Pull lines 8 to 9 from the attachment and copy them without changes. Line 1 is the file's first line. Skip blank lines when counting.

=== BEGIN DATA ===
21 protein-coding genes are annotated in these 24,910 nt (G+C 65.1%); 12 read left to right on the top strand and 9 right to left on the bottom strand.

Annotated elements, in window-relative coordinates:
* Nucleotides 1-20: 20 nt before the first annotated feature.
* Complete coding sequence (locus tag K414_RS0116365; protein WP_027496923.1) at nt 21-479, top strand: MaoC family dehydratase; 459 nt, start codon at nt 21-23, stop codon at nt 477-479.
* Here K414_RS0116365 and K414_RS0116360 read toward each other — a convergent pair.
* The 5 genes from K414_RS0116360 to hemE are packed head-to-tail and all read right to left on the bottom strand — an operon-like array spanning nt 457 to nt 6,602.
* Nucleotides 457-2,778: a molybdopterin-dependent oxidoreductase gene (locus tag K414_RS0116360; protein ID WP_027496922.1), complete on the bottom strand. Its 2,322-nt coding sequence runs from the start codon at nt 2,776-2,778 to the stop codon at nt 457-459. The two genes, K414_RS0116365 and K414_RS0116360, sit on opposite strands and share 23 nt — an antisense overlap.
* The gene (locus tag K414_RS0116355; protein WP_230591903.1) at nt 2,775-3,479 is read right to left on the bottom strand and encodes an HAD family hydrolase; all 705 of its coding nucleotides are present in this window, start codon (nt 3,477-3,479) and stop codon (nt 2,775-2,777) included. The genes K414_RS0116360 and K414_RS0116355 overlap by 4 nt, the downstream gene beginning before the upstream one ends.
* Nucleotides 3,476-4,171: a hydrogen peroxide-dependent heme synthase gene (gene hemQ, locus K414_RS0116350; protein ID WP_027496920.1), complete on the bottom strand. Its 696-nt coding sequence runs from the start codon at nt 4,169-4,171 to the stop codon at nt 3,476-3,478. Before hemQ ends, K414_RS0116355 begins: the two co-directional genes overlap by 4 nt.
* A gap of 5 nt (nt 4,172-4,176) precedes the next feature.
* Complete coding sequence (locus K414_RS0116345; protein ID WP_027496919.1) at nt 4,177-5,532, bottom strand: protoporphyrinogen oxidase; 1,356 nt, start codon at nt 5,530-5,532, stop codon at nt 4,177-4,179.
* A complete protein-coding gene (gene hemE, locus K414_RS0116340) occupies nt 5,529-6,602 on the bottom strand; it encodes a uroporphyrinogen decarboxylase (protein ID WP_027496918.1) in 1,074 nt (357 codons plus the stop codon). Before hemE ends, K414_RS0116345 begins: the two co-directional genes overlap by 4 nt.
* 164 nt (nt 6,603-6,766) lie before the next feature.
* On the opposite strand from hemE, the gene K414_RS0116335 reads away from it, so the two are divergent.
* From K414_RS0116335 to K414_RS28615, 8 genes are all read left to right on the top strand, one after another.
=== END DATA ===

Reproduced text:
* The gene (locus tag K414_RS0116355; protein WP_230591903.1) at nt 2,775-3,479 is read right to left on the bottom strand and encodes an HAD family hydrolase; all 705 of its coding nucleotides are present in this window, start codon (nt 3,477-3,479) and stop codon (nt 2,775-2,777) included. The genes K414_RS0116360 and K414_RS0116355 overlap by 4 nt, the downstream gene beginning before the upstream one ends.
* Nucleotides 3,476-4,171: a hydrogen peroxide-dependent heme synthase gene (gene hemQ, locus K414_RS0116350; protein ID WP_027496920.1), complete on the bottom strand. Its 696-nt coding sequence runs from the start codon at nt 4,169-4,171 to the stop codon at nt 3,476-3,478. Before hemQ ends, K414_RS0116355 begins: the two co-directional genes overlap by 4 nt.